Computing the Slope of a Line 05:54 minutes

Video Transcript

Transcript Computing the Slope of a Line

Grandpa Lindbergh is one of the most famous aviators ever. He's always on the look-out for things to buy for his favorite plane...

In the plane's cockpit, Grandpa just installed some of the latest and greatest technology that money can buy. Today, he's gonna finally test it out and see how steep he can fly the plane. To do this, Grandpa Lindbergh will need help computing the slope of a line. Up, up, and away!

Looking at Grandpa’s flight path we can identify the coordinates of at least three points on the graph. Let’s take a look: To calculate the steepness of the flight path, we need to figure out the slope of the line. We can do this by using any two points on the line and plugging them into the slope formula. The slope formula is 'm' is equal to delta 'y' over delta 'x'. Delta is mathematical shorthand for change, or difference. That means it's the change in 'y' divided by the change in 'x'. The result, 'm', measures the steepness of the line connecting the two points.

Let’s plug in the coordinates for point 'a' and point 'b' into the slope formula. It doesn't matter which ordered pair you put first and which you put second just be consistent in how you order the 'x' and 'y' coordinates. Ok, we're going to use point 'a' as the first ordered pair and point 'b' as the second ordered pair. We plug in 3 for 'y' 2, 0 for 'y1', 2 for 'x2', and 0 for 'x1' which gives us the quantity '3 minus 0' divided by the quantity '2 minus 0' which is 3 over 2. This means for every increase of 2 unit on the x-axis there is an increase of 3 units on the y-axis.

A quick way to determine the slope is to draw a slope triangle on the line. Using line segment AB as the hypotenuse draw in a right triangle below the line. Remember, the hypotenuse is the longest side of a right triangle. It's also the side that's opposite the right angle. Just as we saw before, the change in 'y' is equal to 3 and the change in 'x' is 2. This is the same as what we calculated with the slope formula since it equals 3 over 2.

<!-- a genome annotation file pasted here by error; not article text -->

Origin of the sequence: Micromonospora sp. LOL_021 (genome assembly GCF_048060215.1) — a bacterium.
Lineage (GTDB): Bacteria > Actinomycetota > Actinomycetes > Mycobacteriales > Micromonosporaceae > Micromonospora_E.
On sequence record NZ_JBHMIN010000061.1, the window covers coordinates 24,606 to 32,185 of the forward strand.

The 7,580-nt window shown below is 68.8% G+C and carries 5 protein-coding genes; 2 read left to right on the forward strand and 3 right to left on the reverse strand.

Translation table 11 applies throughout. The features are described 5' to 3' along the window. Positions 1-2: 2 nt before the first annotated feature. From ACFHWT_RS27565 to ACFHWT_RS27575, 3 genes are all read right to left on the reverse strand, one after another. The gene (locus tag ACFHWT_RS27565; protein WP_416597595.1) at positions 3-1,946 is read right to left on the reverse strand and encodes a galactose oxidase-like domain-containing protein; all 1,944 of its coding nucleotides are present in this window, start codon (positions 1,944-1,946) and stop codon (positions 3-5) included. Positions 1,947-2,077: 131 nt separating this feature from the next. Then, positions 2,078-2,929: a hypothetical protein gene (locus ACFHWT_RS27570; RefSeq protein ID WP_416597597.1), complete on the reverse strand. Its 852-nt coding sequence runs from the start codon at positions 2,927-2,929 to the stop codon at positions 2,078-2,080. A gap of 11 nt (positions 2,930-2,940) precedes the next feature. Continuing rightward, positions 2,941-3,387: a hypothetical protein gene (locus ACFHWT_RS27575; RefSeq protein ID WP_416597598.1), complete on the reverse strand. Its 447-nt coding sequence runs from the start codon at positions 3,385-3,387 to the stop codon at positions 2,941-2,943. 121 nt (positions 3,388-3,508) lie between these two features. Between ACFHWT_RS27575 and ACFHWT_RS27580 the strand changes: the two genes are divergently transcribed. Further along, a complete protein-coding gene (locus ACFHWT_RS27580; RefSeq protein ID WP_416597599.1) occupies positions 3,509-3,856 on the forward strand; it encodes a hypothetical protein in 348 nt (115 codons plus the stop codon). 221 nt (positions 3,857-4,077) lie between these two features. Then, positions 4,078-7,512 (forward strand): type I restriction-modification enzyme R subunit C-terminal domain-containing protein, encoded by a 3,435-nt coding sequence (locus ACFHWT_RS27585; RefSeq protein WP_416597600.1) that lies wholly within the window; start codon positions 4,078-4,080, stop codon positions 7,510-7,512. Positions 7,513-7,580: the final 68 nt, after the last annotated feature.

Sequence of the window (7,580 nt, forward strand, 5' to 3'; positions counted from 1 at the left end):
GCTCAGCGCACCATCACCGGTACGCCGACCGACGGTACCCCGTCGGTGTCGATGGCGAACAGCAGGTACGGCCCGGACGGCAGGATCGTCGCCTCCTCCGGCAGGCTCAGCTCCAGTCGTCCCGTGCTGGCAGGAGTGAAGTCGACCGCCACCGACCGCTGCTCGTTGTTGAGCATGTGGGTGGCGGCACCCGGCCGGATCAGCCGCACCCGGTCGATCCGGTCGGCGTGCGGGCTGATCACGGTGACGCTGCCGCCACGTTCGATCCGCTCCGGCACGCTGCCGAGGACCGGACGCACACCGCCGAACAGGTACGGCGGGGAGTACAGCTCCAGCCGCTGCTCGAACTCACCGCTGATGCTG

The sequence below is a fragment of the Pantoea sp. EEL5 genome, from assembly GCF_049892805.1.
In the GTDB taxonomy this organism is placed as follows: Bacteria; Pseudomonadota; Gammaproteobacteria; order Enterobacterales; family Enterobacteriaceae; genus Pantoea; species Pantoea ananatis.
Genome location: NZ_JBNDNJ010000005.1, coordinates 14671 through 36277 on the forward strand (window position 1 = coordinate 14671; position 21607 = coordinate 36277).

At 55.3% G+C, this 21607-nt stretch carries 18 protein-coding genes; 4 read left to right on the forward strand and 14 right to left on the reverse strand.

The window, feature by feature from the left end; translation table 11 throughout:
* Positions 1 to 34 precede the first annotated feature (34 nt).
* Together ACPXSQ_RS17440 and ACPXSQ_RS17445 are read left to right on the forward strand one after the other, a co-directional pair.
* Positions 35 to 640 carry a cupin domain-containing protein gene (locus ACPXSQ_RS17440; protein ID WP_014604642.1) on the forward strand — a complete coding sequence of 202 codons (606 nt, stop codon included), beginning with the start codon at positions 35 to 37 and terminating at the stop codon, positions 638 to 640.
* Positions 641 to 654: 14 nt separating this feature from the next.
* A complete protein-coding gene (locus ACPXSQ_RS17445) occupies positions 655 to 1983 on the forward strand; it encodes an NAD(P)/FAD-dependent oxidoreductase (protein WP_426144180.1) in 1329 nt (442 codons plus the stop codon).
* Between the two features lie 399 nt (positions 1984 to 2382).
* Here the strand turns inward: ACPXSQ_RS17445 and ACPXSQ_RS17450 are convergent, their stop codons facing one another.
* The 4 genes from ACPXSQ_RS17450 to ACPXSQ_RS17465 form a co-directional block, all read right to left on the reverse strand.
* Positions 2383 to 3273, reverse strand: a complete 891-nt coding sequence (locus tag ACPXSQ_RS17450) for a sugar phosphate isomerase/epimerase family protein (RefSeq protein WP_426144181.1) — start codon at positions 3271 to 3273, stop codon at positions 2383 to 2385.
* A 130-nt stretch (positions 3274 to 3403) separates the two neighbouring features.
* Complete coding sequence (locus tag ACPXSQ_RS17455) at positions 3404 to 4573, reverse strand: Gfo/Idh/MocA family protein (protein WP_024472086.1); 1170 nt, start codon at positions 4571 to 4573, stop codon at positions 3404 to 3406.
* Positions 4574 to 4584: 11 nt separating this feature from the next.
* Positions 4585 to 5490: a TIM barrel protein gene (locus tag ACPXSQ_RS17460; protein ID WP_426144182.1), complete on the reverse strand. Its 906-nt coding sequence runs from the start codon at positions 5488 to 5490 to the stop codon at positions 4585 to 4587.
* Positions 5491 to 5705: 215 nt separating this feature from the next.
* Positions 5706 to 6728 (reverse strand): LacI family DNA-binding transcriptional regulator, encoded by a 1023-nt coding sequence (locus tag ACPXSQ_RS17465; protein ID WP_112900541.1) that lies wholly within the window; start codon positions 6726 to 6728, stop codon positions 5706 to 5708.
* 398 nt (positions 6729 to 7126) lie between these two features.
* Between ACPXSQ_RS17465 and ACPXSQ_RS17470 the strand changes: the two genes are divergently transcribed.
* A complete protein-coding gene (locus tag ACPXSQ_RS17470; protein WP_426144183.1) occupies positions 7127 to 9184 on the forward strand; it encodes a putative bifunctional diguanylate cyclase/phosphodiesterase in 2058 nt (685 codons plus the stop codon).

Let’s try two different points on the same line. This time, we’ll plug the coordinates for point 'a' and point 'c' into the formula. Once again, 'x1' is 0 and 'y1' is 0 but this time, 'x2' is 4 and 'y2' is 6. Subbing these values in gives us the quantity '6 minus 0' divided by the quantity '4 minus 0'. Simplifying like before, 'm' is equal to 3 over 2. How about that! The slope is the same as before. Don’t forget to draw in the slope triangle. Here, we can see that the change in 'y' is 6, and the change in 'x' is 4 and, 6 divided by 4 gives us, once again 3 over 2.

Let’s try it a third time but this time, we won’t use the ordered pair of point 'a' - just to check if that makes a difference. For point 'b' and point 'c', we again use the slope formula. Since we've already done it twice, let's go a bit more quickly. Once again, 'm' is equal to 3 over 2. And from the slope triangle we can see the slope is the same for these points too!

Let's summarize what we've learned. We know that the slope of a line can be calculated by plugging any two points of the line into the slope formula. We also know that the slope of a line is the same for ANY two points along that line. We can choose 'a' and 'b', 'b' and 'c', or 'a' and 'c'. We can extend what we've learned to write a rule about slope triangles. We learned that slope triangles created on one line, no matter what two points are used, will be similar triangles. Similar triangles share the same ratio between their sides, and always have the same angle measures.

Grandpa is really excited because everything seems to be working... Whoops! Wrong button...maybe he got a little too excited.